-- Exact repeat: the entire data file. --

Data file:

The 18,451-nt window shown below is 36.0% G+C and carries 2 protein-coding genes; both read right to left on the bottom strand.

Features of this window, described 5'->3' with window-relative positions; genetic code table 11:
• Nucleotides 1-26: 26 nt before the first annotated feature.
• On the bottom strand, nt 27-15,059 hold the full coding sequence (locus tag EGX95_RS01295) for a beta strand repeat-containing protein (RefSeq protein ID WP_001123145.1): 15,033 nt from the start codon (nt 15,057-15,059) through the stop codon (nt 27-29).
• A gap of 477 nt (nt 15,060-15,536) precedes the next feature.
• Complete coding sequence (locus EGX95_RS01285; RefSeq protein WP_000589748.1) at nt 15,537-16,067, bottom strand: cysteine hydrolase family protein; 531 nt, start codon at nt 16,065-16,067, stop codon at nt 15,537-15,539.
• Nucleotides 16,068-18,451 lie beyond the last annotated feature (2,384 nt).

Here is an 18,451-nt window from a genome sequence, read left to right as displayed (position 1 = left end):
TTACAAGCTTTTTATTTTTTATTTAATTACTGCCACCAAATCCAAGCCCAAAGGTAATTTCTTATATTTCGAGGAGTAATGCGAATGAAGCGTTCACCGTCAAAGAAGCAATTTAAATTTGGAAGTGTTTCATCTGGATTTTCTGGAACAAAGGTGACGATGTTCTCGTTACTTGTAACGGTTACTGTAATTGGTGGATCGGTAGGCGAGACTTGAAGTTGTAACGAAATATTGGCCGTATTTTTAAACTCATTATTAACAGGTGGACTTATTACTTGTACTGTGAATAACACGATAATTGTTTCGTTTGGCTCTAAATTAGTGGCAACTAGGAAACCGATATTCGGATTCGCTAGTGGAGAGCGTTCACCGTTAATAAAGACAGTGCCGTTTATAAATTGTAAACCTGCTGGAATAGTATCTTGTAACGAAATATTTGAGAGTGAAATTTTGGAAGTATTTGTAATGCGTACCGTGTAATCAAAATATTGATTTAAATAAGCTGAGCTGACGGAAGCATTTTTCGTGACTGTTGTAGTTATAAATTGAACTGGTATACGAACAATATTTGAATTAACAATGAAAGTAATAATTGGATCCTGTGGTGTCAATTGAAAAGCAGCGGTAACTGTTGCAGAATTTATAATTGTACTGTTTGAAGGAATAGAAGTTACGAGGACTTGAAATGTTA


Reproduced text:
The 18,451-nt window shown below is 36.0% G+C and carries 2 protein-coding genes; both read right to left on the bottom strand.

Features of this window, described 5'->3' with window-relative positions; genetic code table 11:
• Nucleotides 1-26: 26 nt before the first annotated feature.
• On the bottom strand, nt 27-15,059 hold the full coding sequence (locus tag EGX95_RS01295) for a beta strand repeat-containing protein (RefSeq protein ID WP_001123145.1): 15,033 nt from the start codon (nt 15,057-15,059) through the stop codon (nt 27-29).
• A gap of 477 nt (nt 15,060-15,536) precedes the next feature.
• Complete coding sequence (locus EGX95_RS01285; RefSeq protein WP_000589748.1) at nt 15,537-16,067, bottom strand: cysteine hydrolase family protein; 531 nt, start codon at nt 16,065-16,067, stop codon at nt 15,537-15,539.
• Nucleotides 16,068-18,451 lie beyond the last annotated feature (2,384 nt).

Here is an 18,451-nt window from a genome sequence, read left to right as displayed (position 1 = left end):
TTACAAGCTTTTTATTTTTTATTTAATTACTGCCACCAAATCCAAGCCCAAAGGTAATTTCTTATATTTCGAGGAGTAATGCGAATGAAGCGTTCACCGTCAAAGAAGCAATTTAAATTTGGAAGTGTTTCATCTGGATTTTCTGGAACAAAGGTGACGATGTTCTCGTTACTTGTAACGGTTACTGTAATTGGTGGATCGGTAGGCGAGACTTGAAGTTGTAACGAAATATTGGCCGTATTTTTAAACTCATTATTAACAGGTGGACTTATTACTTGTACTGTGAATAACACGATAATTGTTTCGTTTGGCTCTAAATTAGTGGCAACTAGGAAACCGATATTCGGATTCGCTAGTGGAGAGCGTTCACCGTTAATAAAGACAGTGCCGTTTATAAATTGTAAACCTGCTGGAATAGTATCTTGTAACGAAATATTTGAGAGTGAAATTTTGGAAGTATTTGTAATGCGTACCGTGTAATCAAAATATTGATTTAAATAAGCTGAGCTGACGGAAGCATTTTTCGTGACTGTTGTAGTTATAAATTGAACTGGTATACGAACAATATTTGAATTAACAATGAAAGTAATAATTGGATCCTGTGGTGTCAATTGAAAAGCAGCGGTAACTGTTGCAGAATTTATAATTGTACTGTTTGAAGGAATAGAAGTTACGAGGACTTGAAATGTTA